• ‘Employee benefits expense’ is 7% of expenses (unchanged from last year).
  • ‘Cash and cash equivalents’ represents 19 months of revenue. There is no explanation for holding this much unspent.
  • Both short-term and long-term financial structure are sound.

What did the auditor say about the last financial statements?

  • The auditor, Jason Croston, for SRJ Walker Wayland, gave a ‘clean’ opinion.
  • To take the right amount of comfort for this finding, please
    • read here and here, and
    • re-read the ‘Financial Report 2016’ section, above.

If a charity, is their information on the ACNC Register complete/correct?

  • No
    • A PO Box is given for the street address.
    • AMT doesn’t just operate in Queensland.
    • Does it really ‘operate’ in all those countries?
    • ‘Phone’ and ‘Website’ are blank. (The ACNC says that they are not compulsory.)

What choices do you have in how your donation is used?

Where were your (net) donations sent?

  • It is only from the AIS 2016 that we know that ‘Missionary expenses’ in the Statement of Profit or Loss and Other Comprehensive Income is the grants and donations that AMT made (the item has no explanatory Note). Beyond that we are not told where your donations went.

Who are the people controlling the organisation?

  • Those listed at the bottom here.
  • But there’s an extra one on the ACNC Register (under ‘Responsible Persons’), Robert Haskard, and I presume that Michelle Moss is meant to be Shelley Moss.
    • Brian Adams (an AMT executive)
    • Gordon Cowell
    • Keith Cruickshank
    • David Ferguson
    • Juliette Hackett
    • Robert Haskard
    • Peter McCrindle
    • Elaine Meers
    • Michelle Moss
    • Kenneth Newton
    • Robert Ottosson
    • Terrence Parsons
      • Is it this Terence Parsons?
  • The board is responsible to the members. There are 70 members.

To whom is AMT accountable?

  • In a news article, AMT mentions its membership of Missions Interlink:
    • AMT is a company limited by guarantee, required to report annually to the ASIC. It is also a member of Missions Interlink, which defines standards of governance, management and financial reporting, and identifies mechanisms to maintain accountability.
      • For one opinion on the strength of this accountability, see the section Activities in this review.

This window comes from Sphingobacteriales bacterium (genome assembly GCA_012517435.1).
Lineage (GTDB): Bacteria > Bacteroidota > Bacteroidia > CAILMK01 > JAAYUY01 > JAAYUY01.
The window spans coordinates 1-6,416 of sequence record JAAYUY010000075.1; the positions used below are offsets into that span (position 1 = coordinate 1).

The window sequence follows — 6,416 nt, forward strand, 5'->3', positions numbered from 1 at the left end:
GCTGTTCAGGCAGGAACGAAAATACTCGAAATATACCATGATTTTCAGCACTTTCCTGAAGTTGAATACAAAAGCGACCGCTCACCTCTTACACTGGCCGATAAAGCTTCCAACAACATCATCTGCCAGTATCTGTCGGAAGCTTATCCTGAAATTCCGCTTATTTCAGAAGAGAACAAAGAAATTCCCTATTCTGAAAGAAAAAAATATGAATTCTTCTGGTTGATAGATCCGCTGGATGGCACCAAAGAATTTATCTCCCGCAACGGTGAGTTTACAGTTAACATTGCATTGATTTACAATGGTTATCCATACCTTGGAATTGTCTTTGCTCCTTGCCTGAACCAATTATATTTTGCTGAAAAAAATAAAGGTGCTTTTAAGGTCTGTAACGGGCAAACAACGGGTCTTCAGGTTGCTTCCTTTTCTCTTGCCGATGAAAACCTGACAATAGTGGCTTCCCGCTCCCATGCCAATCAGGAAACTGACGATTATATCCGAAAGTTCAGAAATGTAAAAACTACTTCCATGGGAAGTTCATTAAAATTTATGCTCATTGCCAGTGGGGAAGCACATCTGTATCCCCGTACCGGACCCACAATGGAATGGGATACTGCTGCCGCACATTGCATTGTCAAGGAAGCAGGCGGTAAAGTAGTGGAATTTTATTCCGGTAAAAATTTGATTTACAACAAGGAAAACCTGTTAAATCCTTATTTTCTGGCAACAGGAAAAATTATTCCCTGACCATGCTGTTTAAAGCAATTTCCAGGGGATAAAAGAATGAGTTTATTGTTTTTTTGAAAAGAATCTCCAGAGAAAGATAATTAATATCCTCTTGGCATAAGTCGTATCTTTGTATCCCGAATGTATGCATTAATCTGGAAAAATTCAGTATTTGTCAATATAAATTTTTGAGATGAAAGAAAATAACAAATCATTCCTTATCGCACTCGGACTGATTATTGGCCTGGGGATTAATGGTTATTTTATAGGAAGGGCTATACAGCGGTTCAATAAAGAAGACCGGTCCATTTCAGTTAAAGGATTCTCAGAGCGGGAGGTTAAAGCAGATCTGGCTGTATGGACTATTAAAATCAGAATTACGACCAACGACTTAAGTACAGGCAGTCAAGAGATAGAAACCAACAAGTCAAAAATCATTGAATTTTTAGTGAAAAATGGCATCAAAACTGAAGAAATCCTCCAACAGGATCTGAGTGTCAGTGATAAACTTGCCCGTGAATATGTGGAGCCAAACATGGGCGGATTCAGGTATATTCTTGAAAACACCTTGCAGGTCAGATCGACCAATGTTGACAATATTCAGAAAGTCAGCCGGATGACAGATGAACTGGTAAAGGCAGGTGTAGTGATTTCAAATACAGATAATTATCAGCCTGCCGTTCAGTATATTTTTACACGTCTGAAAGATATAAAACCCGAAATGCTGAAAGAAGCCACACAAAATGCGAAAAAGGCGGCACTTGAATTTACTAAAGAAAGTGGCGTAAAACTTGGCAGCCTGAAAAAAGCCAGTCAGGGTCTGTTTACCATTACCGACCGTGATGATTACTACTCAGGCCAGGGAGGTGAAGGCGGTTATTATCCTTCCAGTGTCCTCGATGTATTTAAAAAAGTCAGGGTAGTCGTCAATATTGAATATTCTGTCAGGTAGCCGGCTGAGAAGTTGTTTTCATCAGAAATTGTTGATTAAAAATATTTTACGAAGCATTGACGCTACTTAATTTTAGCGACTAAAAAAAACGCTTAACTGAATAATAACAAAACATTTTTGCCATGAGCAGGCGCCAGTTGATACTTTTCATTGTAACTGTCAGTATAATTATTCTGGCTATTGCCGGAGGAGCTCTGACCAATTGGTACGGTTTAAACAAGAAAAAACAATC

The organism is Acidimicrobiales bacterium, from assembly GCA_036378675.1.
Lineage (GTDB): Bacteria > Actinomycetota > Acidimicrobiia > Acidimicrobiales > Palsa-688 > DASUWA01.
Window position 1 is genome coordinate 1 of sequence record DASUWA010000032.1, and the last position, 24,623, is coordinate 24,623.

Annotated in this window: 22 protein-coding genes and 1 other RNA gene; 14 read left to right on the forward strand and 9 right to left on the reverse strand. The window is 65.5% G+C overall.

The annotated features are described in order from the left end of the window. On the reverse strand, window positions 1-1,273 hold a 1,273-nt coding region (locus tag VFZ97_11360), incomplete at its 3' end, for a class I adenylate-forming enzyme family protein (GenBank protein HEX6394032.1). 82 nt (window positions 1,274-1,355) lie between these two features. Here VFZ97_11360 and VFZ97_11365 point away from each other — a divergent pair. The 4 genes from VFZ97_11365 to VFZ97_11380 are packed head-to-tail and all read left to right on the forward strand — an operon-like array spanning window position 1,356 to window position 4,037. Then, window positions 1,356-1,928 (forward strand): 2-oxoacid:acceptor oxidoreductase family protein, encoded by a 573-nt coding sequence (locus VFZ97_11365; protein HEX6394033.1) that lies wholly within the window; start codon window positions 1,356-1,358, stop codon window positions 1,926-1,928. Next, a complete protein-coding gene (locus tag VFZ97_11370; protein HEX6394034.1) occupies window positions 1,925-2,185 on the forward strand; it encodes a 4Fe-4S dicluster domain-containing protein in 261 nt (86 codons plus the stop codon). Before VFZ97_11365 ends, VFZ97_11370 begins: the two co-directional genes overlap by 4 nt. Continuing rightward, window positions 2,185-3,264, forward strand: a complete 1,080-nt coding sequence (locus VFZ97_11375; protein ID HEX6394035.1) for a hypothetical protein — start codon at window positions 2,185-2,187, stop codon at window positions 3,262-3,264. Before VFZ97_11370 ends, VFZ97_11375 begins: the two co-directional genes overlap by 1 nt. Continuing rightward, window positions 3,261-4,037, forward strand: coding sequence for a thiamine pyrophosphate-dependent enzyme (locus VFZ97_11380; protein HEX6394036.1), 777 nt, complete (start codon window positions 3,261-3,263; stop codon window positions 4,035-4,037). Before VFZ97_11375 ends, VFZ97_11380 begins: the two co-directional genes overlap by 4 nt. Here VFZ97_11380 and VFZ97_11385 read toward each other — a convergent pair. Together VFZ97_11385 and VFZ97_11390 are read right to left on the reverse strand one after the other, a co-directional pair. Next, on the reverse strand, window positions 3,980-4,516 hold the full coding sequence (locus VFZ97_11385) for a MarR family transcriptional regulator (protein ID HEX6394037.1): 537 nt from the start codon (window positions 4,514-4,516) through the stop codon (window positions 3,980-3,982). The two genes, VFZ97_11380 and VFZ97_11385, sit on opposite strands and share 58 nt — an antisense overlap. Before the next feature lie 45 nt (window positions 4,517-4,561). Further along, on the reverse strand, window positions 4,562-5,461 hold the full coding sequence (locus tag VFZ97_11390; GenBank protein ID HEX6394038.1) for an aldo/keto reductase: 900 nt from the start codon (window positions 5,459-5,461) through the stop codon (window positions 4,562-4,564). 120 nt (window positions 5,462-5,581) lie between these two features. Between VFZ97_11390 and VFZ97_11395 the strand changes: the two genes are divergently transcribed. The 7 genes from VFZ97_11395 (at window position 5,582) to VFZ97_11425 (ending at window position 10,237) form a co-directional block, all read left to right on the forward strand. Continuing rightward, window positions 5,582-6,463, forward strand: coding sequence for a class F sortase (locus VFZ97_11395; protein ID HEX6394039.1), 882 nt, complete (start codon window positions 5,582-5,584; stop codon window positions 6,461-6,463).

• AMT is also accountable to the ACNC.
  • And, as a company, to ASIC.



  1. Good living and social concern are important [to the cause of evangelism], but they are not uniquely Christian graces…I’ve met a lot of fine Hindus, Muslims and atheists. Just living the life is not going to bring someone to Christ. There is much more to it than that. We must help people, certainly, but we must also share with them why we are motivated to do so. We must stand against injustice, poverty and need, but we must at the same time point to the One who brings justice and who can meet the deepest need. Until they know our reasons, how can they come to know our Lord? [Dan Armstrong, the Fifth Gospel: The Gospel According to You, Anzea Books, pp. 13-14.
  2. DGR Status: For a number of years AMT have been investigating ways of registering to be eligible for tax deductibility (DGR status) for donors giving money to overseas projects that our missionaries in overseas countries carry out in the areas of health, education, public welfare and disaster. All indications were that AMT would not be approved. In February 2015, it was suggested that AMT, Stewards and Emmaus Bible College work together with Hands & Feet operated by Joe Brown and his board in Sydney, as they already had DGR registration for Australia. After some negotiation with the ATO and ACNC they approved to the registering of Hands & Feet as an incorporated entity not for profit organisation that has tax deductible gift recipient (DGR) status for Australia and overseas. A new board has been appointed with representatives from AMT (Gordon Cowell), Stewards (Philip Adams), Emmaus (Len Smith), Hands & Feet (Joe Brown, Edward Lalabalavu, Bradley Scott) and CCCAust. (David Smith, Ross Bunyon).”
  3. This review incorrectly makes a distinction between the Christian Brethren and the Open Brethren.